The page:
64-year old finds success through native paddy

By M T SajuonDec. 18, 2018in Food and Water

Fruits of Labour: After an initial hitch, A Raghupathi (below) was able to expand farming of traditional varieties of paddy in his farm in Kancheepuram

After a crop loss, A Raghupathi had almost given up on farming when he chanced upon some traditional paddy seeds. A seed bank in Kancheepurm supplied him with the seeds of ‘kitchadi samba’ and he went ahead with its cultivation on his two-acre field, following organic methods. After five-and-a-half months, the yield was promosing, but there was a problem. The wholesale market which promoted only pesticide-oriented grains didn’t acept his product.

Once the harvest was over, marketing became a stumbling block. “I took the grains tothe rice mill, removed the husk, packed them into bags,” he said. As there were no takers, Raghupati, with the help of some agricultural actiists of the Green Cause Foundation, an organization that promotes organic farming, took to social media to find buyers. In a couple of months, he managed to sell all 29 bags of 25 kg of rice each. The 64 year old farmer, from Sirunagar village in Cheyyur, has now started cultivating traditional seeds on 10 acres.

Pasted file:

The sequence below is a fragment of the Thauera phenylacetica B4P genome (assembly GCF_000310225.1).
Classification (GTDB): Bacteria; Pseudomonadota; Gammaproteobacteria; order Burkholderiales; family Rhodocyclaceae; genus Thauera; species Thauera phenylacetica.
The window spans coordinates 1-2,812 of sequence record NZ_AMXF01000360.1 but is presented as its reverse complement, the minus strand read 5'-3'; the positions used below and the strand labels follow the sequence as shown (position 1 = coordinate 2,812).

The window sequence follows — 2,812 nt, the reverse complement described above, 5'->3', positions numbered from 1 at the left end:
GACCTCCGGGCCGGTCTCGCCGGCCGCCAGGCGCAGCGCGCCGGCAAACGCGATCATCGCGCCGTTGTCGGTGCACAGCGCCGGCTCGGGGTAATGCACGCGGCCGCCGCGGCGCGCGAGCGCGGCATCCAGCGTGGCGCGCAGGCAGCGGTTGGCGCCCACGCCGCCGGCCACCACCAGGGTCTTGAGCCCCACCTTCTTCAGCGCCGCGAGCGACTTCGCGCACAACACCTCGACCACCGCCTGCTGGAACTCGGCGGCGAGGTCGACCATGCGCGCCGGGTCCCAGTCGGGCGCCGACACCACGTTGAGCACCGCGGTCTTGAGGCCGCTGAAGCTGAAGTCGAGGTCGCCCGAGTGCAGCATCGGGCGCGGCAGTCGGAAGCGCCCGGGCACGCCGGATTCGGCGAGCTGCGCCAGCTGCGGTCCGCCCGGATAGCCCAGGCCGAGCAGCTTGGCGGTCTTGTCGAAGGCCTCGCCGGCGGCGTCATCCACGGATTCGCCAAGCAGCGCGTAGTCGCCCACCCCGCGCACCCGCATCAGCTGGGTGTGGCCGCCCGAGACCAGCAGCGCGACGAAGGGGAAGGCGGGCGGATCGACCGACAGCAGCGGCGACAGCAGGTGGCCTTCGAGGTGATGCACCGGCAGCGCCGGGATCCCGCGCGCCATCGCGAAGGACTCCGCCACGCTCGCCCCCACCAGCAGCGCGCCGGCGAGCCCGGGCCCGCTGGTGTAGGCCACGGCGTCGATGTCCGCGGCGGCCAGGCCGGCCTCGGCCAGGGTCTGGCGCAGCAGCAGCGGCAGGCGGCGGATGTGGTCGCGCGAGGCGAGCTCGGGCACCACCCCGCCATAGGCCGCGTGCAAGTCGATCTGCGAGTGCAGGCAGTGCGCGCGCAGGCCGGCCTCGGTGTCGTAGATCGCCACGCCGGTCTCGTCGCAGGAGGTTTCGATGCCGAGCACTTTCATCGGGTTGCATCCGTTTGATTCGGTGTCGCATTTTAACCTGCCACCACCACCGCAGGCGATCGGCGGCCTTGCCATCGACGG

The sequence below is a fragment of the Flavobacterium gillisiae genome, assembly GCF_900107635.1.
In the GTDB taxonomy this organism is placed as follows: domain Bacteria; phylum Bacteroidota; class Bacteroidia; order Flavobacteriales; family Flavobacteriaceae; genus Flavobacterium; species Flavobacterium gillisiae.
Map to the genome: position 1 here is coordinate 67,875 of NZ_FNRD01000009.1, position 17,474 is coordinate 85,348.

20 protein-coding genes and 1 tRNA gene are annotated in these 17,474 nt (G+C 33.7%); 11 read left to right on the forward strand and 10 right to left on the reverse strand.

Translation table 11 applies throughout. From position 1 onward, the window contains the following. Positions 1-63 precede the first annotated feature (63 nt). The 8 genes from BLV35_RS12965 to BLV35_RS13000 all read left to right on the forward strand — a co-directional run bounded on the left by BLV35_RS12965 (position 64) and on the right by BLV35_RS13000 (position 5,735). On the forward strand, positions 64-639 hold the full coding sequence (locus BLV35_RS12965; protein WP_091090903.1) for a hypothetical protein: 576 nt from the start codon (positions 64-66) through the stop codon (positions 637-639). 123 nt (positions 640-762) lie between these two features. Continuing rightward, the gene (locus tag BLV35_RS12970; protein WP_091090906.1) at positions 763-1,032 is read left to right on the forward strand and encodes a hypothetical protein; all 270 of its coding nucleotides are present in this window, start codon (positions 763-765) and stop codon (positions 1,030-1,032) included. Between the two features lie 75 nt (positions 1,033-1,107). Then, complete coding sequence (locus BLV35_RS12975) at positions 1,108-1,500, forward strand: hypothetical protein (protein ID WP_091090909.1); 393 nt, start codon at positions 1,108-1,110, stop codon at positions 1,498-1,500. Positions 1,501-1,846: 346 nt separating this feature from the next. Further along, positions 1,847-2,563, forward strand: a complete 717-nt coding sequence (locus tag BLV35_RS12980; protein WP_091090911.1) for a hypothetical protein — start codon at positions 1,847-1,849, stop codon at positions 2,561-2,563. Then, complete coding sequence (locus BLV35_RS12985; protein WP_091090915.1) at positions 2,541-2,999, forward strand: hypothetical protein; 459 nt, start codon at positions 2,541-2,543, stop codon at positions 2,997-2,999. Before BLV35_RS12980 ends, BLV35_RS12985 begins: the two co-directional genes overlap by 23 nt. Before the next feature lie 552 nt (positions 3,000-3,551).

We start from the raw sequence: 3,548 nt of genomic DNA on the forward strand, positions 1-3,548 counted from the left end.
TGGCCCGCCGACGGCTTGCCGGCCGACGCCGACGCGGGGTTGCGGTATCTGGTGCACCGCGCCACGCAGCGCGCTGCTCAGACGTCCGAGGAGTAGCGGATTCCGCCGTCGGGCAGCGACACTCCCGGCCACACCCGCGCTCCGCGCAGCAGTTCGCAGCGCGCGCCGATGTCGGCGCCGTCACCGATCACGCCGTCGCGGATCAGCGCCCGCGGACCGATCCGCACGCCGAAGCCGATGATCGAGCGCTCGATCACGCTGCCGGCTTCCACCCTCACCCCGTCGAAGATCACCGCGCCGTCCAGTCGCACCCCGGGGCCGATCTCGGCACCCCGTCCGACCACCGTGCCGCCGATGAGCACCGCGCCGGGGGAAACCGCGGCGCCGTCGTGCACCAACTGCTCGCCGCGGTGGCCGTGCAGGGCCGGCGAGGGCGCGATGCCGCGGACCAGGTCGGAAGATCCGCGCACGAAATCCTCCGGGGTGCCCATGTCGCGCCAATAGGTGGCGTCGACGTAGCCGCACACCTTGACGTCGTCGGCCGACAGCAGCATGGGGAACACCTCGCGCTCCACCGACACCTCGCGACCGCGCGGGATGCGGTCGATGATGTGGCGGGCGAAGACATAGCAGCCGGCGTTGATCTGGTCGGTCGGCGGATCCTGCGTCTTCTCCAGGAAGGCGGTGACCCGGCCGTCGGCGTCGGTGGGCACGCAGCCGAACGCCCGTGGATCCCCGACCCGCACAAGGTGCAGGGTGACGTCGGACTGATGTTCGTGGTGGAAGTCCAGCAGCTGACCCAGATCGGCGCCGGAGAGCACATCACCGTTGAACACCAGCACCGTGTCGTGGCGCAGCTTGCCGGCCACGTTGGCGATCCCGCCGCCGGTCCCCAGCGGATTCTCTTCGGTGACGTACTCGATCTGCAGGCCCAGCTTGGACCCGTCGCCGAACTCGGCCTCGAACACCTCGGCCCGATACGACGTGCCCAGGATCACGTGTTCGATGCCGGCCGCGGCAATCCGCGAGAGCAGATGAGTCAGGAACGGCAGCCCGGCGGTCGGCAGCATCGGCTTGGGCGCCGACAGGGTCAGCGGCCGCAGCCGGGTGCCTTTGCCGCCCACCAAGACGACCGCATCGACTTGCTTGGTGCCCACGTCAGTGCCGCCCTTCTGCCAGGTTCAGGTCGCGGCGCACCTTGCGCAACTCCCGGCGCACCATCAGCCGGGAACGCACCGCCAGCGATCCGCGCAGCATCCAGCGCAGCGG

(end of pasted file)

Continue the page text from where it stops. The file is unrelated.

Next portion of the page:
A couple of years since, Raghupathi’s experiment has many takers today. Once a laid back region, Kancheepuram has begun waking up to organic farming with traditional seed varieries. Distribution of region-specific traditional paddy seeds proved to be a big boost. “I stopped using high-end variety of paddy seeds mainly due to the increasing cost of fertilizers and labour. At the same time, I was not confident of traditional paddy seeds. But after I got used to the basics of organic farming I didn’t look back,” said Raghupathi.

More than 120 farmers from his village have come forward to try traditional paddy seeds in their fields. “Many helped me. Since there was no chemicals and fertilizers involved in the farming, we needed to try out organic methods, to protect the crop from pests. Although the yield was a bit low compared to the high-end variety, I could save on the expreses for fertilizers. It was a revelation,” he said.

Finding the right paddy seed for the right place is challenging. Nel Jayaraman, the collector of traditioanl paddy seeds, had distributed 12 paddy seeds suitable for Kancheepuram a coule of years ago. “We distributed those 12 paddy varieties to the farmers here. Raghupathi was successful mainly because he worked hard. He also followed the basics of organic farming,” said M J Prabju, a journalist and member of Green Cause Foundation.

Raghupathi believes in the midicinal value of the traditional paddy varieties. Kattuyanam, garudan samba, kuzhiadichan, jeeraka samba are some of the special ones with medicinal value. “I want to try to grow traditional paddy seeds having medicinal value from this season. The idea is to regain our health through native varieties,” he said.

First published by Times of India Chennai on 18 Dec. 2018

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